L-1 visa usage has waxed and waned over the last decade in response to economic conditions, as has usage of other nonimmigrant visa categories. The following table and the chart in Appendix A indicate State Department issuances of L-1, L-2, H-1B, and all nonimmigrant visas for fiscal years (FY) 1991-2003: 

FY L-1 L-2 H-1B Total (NIV)
        Issued Per FY
1991 16,109 21,139 51,882 5,977,961
1992 17,345 2 1,358 44,290 5,368,437
1993 20,369 23,832 35,818 5,359,620
1994 22,666 26,450 42,843 5,610,953
1995 29,088 33,508 51,832 6,181,822
1996 32,098 37,617 58,327 6,237,870
1997 36,589 43,476 80,547 5,942,061
1998 38,307 44,176 91,360 5,814,153
1999 41,739 46,289 116,513 6,192,478
2000 54,963 57,069 133,290 7,141,636
2001 59,384 61,154 161,643 7,588,778
2002 57,721 54,903 118,352 5,769,637
2003 54,817 50,065 100,969 2,690,576

2003 data extrapolated from data taken October 1, 2002 through July 24, 2003

Source: State Department Visa Office

The statistics show that L-1 visa usage has always been less than another commonly used nonimmigrant visa category, the H-1B. At its peak in FY 2001, the State Department issued 59,384 L-1 visas.  That is only 37 percent of the number of H-1B visas issued that year, and less than 1 percent of all nonimmigrant visas issued that year. Since FY 2001, the number of L-1 visas issued each year has declined because of the current economic conditions in the United States. The graph indicates that although L-1 visa usage climbed from FY 1991-2001, H-1B visa usage climbed much higher and faster.

India was the largest beneficiary of the L visa program in FY 2002, with Indian nationals receiving approximately one-fourth (27,456 or 24.4 percent) of the 112,624 L-1 and L-2 visas issued in FY 2002.  Japan and Great Britain (including Northern Ireland) were in second and third place, respectively, with 14,214 (12.6 percent) L-1 and L-2 visas issued to Japanese nationals and 12,763 (11.3 percent) going to nationals of Great Britain.  Apart from these three countries, no other country received more than five percent of the L visas issued in FY 2002.  Canadian nationals entering the United States as intracompany transferees do not need to obtain an L visa.

The L-1 and H-1B Visa Programs—Two Distinctly Different Creatures

The L-1 and H-1B visa programs serve very different functions for U.S. businesses. The requirements for the two visa categories reflect these differences. H-1B visas are granted to professionals in specialty occupations to provide needed specialized or unique skills, relieve temporary worker shortages, and supply global market expertise. To be eligible for an H-1B visa, a foreign national must possess at least a U.S. bachelor’s degree (or its equivalent) in a specific field. 

By contrast, the L-1 visa is designed for the more narrow purpose of helping international companies transfer managers, executives, and employees with specialized knowledge to assist affiliated U.S.-based operations. As previously noted, to be eligible for an L-1 visa, a foreign national normally must have been employed by the foreign company continuously as a manager, executive, or a person of specialized knowledge for at least one year  during the three years preceding application to come to the United States. No degree or other external benchmarks must be met for L-1 eligibility because an applicant’s general educational qualifications are not relevant to this visa category. Instead, this category contemplates factors pertinent to enhancing an international business’s flexibility and productivity such as the length and type of specific experience gained with the affiliated business entity.

Employers must pay an H-1B worker the higher of the prevailing wage for the position or the actual wage paid to similarly situated employees. They must also file an attestation form with the Labor Department agreeing to certain conditions. As part of the attestation process they must fulfill other ministerial obligations such as publicly posting a notice of the offered position at the place of employment and providing notice of the hire to any union representatives. L-1 employers are not required to make similar attestations because L-1 employees technically do not constitute new hires that could displace U.S. workers. Rather, the L-1 employee is being transferred temporarily within the company to add value or provide expertise based on their international experience with the company. Moreover, the L-1 visa holder already is eligible to maintain home-country benefits,  which in many cases, because of the particular foreign state’s social welfare laws, are more valuable than U.S. benefits, and often difficult to measure and compare to U.S. benefit schemes under prevalent “cafeteria” plans.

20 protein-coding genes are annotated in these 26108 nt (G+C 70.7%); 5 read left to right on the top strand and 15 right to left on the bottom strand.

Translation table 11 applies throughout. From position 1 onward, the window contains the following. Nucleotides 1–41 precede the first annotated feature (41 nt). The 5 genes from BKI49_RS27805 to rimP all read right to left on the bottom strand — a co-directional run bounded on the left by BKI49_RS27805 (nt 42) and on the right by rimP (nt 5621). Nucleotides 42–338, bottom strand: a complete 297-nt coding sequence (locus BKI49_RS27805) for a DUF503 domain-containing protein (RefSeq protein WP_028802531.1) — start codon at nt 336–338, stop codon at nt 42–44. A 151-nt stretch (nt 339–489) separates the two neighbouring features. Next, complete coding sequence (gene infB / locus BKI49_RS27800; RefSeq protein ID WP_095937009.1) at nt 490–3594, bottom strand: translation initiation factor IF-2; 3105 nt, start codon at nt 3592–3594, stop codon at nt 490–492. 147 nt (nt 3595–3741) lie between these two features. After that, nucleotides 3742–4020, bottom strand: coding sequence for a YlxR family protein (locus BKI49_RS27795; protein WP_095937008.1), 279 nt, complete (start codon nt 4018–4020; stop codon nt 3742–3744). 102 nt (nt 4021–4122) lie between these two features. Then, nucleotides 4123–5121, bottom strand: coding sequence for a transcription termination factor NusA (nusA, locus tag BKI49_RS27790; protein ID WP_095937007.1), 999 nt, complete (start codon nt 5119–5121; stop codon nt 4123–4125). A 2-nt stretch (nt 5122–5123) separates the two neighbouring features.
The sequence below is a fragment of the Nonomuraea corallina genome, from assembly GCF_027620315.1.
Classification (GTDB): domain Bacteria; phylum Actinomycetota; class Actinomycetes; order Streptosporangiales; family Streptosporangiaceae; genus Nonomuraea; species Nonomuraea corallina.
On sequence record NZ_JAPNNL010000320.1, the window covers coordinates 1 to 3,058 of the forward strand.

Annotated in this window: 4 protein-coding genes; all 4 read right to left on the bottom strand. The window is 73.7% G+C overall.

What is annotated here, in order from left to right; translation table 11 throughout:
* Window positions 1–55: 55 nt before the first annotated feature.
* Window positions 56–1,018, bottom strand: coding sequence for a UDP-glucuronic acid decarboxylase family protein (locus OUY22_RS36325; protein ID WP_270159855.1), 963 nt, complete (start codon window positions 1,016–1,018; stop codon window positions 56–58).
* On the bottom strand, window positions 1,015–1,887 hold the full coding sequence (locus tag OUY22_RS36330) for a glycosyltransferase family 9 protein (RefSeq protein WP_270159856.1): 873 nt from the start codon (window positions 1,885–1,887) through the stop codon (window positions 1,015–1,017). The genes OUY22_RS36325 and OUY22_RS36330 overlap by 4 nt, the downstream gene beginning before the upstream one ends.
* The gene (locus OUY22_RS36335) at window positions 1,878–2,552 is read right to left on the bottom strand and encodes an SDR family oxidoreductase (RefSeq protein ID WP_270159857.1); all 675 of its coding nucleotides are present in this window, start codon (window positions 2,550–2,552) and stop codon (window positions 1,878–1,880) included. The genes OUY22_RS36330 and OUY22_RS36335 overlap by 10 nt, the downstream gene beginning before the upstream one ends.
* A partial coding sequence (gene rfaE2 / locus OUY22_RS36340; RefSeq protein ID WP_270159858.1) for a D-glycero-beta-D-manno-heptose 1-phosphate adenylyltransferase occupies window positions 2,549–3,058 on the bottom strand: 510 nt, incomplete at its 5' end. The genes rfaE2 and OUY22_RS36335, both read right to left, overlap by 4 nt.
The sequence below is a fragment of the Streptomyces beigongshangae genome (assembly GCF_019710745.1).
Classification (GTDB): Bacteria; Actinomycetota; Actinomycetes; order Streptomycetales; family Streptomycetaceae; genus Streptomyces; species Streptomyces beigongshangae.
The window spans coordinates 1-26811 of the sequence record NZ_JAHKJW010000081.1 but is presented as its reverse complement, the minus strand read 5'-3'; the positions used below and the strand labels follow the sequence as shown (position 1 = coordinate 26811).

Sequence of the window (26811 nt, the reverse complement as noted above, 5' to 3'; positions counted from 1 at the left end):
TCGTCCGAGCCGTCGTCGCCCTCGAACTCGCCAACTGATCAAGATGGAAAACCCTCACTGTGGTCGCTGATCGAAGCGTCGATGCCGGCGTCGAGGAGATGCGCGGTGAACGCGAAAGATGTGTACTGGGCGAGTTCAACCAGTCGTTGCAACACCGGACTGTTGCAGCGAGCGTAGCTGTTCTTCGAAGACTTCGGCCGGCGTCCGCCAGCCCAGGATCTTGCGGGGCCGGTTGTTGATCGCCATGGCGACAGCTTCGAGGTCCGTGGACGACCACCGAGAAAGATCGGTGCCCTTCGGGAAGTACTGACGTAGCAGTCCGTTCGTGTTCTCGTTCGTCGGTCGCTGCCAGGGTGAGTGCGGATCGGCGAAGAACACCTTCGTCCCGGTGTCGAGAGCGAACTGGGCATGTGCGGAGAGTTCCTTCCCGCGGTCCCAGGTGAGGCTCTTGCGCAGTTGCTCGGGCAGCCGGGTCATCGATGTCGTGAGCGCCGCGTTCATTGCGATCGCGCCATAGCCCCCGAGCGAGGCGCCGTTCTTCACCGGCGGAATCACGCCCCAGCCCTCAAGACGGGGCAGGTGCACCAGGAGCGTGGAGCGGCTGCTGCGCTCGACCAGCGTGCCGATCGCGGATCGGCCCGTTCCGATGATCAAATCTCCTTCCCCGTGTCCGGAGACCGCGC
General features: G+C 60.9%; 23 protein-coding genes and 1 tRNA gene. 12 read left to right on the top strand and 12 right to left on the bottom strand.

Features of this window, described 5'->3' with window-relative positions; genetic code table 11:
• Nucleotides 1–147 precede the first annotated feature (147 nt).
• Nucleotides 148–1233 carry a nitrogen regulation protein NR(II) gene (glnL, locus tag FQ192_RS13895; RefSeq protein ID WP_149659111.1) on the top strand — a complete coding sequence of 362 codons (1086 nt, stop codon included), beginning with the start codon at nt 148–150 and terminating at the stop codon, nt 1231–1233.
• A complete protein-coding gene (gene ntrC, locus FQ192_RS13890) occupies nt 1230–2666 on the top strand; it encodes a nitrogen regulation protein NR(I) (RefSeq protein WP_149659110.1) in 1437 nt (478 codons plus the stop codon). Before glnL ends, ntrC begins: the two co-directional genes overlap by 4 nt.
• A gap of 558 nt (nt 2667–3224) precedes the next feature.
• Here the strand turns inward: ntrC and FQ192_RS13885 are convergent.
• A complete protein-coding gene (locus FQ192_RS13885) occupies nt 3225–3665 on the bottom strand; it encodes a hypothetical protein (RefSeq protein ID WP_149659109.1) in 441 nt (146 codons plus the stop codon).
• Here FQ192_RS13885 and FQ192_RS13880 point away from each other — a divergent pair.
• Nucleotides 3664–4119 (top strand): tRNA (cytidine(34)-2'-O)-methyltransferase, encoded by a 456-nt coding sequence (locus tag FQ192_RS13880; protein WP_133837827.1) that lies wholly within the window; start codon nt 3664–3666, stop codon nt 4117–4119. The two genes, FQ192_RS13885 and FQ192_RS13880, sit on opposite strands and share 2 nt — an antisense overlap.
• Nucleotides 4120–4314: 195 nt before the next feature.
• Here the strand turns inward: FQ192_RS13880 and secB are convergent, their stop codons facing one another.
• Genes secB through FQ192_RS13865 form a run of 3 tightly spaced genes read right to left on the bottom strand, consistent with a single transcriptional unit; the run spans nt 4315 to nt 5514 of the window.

H-1B employers must satisfy additional obligations if they employ a certain number or percentage of H-1B employees. These employers are considered to be H-1B dependent and must demonstrate that their hires of H-1B employees have not resulted in the displacement of U.S. workers. The L-1 program does not limit the number of L-1 employees that can be hired. As the statistics above indicate, L-1 visa usage is much lower than H-1B visa usage.

Unlike the H-1B visa, there are no provisions under the L-1 category allowing for portability of employment to unaffiliated entities and no extensions of L-1 stay beyond the maximum five- or seven-year statutory limit. Thus, the L-1 category is in some ways more restrictive than the H-1B visa category.

The number of H-1B visas available in any fiscal year is statutorily capped. Congress has not placed any limit on the number of L-1 visas that can be issued in a given year in large part because the number of new L-1 visa applicants in a given year is statistically insignificant (typically less than 1 percent of all nonimmigrant visas issued per year). Such a cap would be unwise because it would unnecessarily limit the flexibility of U.S. or foreign employers who need to bring in L-1 visa holders to fulfill specific tasks that often are time-sensitive.

L-1 Visas in a Globalized Economy

Globalization, or the cross-border movement of goods, services, and people, is one of the most important characteristics of this century. It is easy to paint the phenomenon with too broad a brush, characterizing it as either all good or all bad, depending on your point of view. I will address only one subset of globalization: jobs affecting IT workers.